[**] The modification was to reduce its weight so it could more easily be thrown.
[***] Ironically, Bruno Heydrich appears to have had cordial relations with Halle’s Jews, many of whose children patronized Bruno’s conservatory — and young Reinhard even was friends with the son of the cantor of Halle’s synagogue, Abraham Lichtenstein. The future RSHA leader and practical mastermind of the Shoah apparently was a very late convert to the antisemitic cause (and to Nazism: as late as 1929 he was still telling jokes about “Bohemian Corporal” Hitler and “Cripple” Goebbels). Gerwath plausibly argues Heydrich was motivated above all by malignant ambition a l’outrance and would have fanatically embraced any cause that offered him a road to power and narcissistic supply.
Many people don’t realize that modern Germany, as a political entity, is a comparatively recent creation (1871). So where did it come from, and how did we get there?
How far back in the mists of dawn shall I go? All the way to Charlemagne (Karl der Große), arguably the first Holy Roman Emperor? Yes, the “First Reich” was the Holy Roman Empire (HRE) — “not holy, not Roman, and not an empire” as Voltaire famously quipped.
The 300+ German principalities of the Holy Roman Empire
Let us fast-forward to the 1648 Peace of Westphalia, which ended the overlapping European Wars of Religion, chief among them the particularly bloody and traumatic Thirty-Years War. Many political scientists use the term “Westphalian sovereignty” for the modern conception of state sovereignty.
At that point, the Holy Roman Empire was a patchwork of some 300 principalities, all tributaries to the Holy Roman Emperor (a title held from 1438 until 1806 by the head of the House of Habsburg, and by its Austrian branch since the 1556 abdication of Charles V). It looked something like this:
The principalities varied widely in size, from the Kingdom of Bohemia and the Archduchy of Austria all the way down to several “Free Cities” like Hamburg, Bremen, and Frankfurt.
One provision of the treaty (which actually reaffirmed a provision of the 1555 Augsburg Peace) was cuius regio, eius religio, i.e., that each principality would acquire the religion of its ruler, be it Catholic, Lutheran, or Calvinist. Indeed, the Catholic principalities included several not-so-small Prince-Bishoprics, where the Bishop or Archbishop was both spiritual and temporal ruler: e.g., the Prince-Bishopric of Münster, the Prince-Bishopric of Liège/Luik/Lüttich in present-day Belgium, and the like.
This system persisted, with various internal rearrangements, through the French Revolution, until Napoleon I became its final undoing. This had been the map on the eve of the 1789 French Revolution.
Following Napoleon’s victory over the Austrians at Austerlitz in 1805, the last Holy Roman Emperor, Francis II (subsequently Francis II of Austria) dissolved the HRE by decree on August 6, 1806. Concomitantly, twin processes of “mediatization” and “secularization” took place. The confusing term “mediatization” in context means that smaller principalities lost their privilege of “immediacy” (answering directly to the Holy Roman Emperor without intermediaries) but were made subject to one of the larger principalities. “Secularization” in context means that Prince-(Arch)Bishops were stripped of their temporal authority, and that their former dominions were either converted into secular principalities or attached to an existing larger principality.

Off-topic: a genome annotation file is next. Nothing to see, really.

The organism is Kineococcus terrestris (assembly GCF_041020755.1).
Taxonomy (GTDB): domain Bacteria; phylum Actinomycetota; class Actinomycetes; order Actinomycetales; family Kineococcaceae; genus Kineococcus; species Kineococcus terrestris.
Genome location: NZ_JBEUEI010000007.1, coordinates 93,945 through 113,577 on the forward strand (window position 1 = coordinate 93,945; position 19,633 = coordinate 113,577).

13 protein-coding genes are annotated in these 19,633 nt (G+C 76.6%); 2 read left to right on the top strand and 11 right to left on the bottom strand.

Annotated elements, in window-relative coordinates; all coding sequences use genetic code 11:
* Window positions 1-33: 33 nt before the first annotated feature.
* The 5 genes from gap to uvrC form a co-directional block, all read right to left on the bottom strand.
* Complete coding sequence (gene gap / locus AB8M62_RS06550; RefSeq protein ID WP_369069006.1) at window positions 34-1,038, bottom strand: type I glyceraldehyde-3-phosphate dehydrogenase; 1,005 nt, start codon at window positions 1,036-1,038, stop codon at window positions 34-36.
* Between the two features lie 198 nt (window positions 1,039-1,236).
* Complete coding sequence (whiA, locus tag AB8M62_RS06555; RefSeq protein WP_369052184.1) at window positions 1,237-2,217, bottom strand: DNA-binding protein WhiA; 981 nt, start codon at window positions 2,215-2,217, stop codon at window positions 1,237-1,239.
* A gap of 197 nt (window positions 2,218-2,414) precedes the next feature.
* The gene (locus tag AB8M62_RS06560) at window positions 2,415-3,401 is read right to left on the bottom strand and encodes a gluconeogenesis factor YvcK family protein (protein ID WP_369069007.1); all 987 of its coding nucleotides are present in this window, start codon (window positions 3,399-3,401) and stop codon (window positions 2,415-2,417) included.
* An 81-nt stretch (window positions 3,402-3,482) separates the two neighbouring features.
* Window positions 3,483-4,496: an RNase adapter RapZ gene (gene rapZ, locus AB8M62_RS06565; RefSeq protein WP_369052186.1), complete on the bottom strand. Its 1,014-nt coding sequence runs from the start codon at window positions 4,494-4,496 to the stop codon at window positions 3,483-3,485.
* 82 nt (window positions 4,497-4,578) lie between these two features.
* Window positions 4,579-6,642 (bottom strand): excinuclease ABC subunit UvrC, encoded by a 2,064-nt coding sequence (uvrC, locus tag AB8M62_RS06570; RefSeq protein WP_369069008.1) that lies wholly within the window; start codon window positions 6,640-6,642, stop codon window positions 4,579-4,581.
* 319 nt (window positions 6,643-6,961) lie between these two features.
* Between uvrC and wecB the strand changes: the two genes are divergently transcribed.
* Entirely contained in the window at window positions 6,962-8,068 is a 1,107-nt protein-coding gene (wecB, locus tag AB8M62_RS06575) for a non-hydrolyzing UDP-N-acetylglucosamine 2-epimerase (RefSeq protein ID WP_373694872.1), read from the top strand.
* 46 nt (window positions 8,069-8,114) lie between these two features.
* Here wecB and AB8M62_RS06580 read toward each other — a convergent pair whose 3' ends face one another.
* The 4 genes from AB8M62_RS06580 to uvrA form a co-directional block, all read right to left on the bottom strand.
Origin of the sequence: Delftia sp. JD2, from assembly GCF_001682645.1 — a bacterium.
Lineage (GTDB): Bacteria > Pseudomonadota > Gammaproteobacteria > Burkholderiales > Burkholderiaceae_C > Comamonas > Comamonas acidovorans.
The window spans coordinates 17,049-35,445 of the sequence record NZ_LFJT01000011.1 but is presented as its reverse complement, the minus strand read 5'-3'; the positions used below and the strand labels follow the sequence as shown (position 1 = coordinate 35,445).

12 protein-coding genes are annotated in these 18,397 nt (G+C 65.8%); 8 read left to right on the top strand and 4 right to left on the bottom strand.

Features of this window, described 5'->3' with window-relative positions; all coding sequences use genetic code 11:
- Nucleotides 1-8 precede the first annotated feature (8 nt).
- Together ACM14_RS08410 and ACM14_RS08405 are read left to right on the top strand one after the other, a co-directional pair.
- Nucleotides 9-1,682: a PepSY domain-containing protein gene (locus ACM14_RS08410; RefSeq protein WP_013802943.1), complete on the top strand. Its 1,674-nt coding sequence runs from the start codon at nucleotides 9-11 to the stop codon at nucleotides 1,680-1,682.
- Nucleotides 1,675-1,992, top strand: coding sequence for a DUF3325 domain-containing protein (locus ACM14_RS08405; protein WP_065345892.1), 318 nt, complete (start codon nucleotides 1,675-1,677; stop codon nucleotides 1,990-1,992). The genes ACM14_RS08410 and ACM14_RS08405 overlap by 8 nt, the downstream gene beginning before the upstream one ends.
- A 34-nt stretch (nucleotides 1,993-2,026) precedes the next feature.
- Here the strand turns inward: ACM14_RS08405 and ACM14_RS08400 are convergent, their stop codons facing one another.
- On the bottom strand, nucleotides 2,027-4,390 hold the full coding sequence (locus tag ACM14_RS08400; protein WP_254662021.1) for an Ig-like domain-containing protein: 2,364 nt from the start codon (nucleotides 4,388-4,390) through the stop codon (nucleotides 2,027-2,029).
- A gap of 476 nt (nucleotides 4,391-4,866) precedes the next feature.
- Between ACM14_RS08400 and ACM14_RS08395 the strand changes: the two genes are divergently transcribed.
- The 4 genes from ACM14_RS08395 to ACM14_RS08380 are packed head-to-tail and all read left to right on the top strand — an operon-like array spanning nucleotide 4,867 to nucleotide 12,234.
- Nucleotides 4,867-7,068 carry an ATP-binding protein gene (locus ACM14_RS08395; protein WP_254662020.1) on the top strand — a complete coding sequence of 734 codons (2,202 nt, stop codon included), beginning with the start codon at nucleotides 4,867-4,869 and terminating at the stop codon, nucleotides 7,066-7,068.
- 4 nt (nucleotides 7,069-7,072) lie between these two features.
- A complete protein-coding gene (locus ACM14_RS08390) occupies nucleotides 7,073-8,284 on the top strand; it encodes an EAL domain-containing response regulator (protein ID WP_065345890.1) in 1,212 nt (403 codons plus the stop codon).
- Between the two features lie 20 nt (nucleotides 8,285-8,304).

From 1806 until 1813, many of the newer states were part of a French client-state union called Rheinbund/Confederation of the Rhine.
From 300+ down to 39: the German Confederation (1815)
Following the final defeat of Napoleon I at Waterloo outside Brussels, the European power brokers met at the 1815 Congress of Vienna, where they laid down a blueprint for the postwar order. (Austrian Chancellor Klemens von Metternich was the “midwife” of this congress, if you like.)
For the German-speaking realm, its major consequence was the restructuring of the Rheinbund, Prussia, Austria,… into a loose German Confederation with “only” 39 member states. Four of these were actually ruled by foreign monarchs in personal union: the Duchy of Holstein (by Denmark), the Archduchy of Luxemburg (by Holland), the Duchy of Limburg (also Holland), and the Kingdom of Hanover (by England). Four others were the Free Cities of Hamburg, Bremen, Lübeck, and Frankfurt. By far the most powerful members were Catholic Austria and Lutheran Prussia.
The failed 1848 revolution and the rise of Otto von Bismarck
1848 was a year Europe was shaken by revolutions, including the German confederation. (This is also when the great immigration wave from the German Confederation to the USA took place.) Prussian King Friedrich Wilhelm IV was able to hold on to his throne, but saw himself forced to introduce some democratic reforms, including the creation of a Landtag (parliament).
One of the loudest anti-revolutionary voices in the Landtag was a former civil servant named Otto von Bismarck, born from a Junker [=squire, the lowest rank of nobility] family. He caught the eye of Friedrich Wilhelm IV and in 1851 became his envoy to the Diet of the German Confederation at Frankfurt. There, the future “Iron Chancellor” proved his mettle as a crafty diplomat and negotiator, with the Austrian envoy as his primary foil.
In 1857 Friedrich Wilhelm IV was permanently put out of commission by a stroke. Until his death in 1861, his older brother Wilhelm acted as regent, then he ascended to the throne himself as Wilhelm I. (His queen was Queen Victoria’s eldest daughter.)